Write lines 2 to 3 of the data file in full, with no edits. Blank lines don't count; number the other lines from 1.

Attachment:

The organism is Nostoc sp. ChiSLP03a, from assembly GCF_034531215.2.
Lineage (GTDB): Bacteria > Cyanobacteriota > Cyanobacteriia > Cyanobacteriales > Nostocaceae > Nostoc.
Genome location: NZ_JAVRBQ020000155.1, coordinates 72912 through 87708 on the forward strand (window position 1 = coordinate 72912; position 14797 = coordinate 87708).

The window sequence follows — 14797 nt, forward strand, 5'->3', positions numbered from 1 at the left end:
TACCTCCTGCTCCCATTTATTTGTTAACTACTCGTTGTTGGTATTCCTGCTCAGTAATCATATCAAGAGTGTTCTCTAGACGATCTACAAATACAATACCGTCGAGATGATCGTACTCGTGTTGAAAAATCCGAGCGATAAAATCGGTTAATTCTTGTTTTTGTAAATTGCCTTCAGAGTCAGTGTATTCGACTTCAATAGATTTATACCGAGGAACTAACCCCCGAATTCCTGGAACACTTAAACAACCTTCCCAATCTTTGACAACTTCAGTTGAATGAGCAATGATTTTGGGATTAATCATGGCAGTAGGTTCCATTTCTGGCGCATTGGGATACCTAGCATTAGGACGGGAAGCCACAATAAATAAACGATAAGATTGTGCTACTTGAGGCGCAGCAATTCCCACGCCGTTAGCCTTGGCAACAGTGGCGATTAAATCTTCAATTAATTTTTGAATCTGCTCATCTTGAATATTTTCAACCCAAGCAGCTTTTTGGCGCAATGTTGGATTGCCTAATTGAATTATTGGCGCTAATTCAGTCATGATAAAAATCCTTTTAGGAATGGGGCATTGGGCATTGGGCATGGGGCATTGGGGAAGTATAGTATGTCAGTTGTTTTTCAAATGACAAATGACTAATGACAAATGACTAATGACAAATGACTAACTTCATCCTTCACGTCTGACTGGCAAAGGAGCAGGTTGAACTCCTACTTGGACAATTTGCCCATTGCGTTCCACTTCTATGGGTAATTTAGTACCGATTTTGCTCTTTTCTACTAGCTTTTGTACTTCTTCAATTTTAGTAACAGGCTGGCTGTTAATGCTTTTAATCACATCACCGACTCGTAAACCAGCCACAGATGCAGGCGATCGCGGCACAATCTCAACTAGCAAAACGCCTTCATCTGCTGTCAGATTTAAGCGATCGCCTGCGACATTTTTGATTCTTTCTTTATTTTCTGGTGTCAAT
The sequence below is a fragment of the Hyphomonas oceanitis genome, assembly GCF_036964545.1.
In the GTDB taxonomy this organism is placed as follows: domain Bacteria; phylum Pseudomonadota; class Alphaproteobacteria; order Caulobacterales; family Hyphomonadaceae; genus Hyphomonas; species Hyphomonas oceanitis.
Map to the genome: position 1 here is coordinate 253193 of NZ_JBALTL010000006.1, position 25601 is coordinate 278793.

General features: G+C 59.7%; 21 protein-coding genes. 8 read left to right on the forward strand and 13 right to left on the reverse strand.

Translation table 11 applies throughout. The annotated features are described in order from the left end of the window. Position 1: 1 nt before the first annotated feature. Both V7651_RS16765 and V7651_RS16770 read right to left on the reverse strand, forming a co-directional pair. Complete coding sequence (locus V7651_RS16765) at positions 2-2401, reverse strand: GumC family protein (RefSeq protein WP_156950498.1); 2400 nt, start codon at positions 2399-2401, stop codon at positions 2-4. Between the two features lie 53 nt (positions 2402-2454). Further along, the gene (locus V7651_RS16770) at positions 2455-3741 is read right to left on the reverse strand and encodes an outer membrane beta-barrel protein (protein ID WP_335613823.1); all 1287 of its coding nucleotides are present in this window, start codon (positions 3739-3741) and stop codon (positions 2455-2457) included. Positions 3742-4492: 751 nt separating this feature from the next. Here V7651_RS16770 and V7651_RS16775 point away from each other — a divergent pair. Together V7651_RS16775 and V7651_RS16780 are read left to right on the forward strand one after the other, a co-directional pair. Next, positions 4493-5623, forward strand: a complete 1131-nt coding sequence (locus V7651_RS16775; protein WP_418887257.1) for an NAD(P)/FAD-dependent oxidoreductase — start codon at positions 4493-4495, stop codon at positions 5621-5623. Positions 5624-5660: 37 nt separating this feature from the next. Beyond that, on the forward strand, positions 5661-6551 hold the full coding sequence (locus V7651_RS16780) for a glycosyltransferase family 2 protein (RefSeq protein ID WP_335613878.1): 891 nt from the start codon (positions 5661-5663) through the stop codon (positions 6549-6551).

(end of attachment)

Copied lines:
Lineage (GTDB): Bacteria > Cyanobacteriota > Cyanobacteriia > Cyanobacteriales > Nostocaceae > Nostoc.
Genome location: NZ_JAVRBQ020000155.1, coordinates 72912 through 87708 on the forward strand (window position 1 = coordinate 72912; position 14797 = coordinate 87708).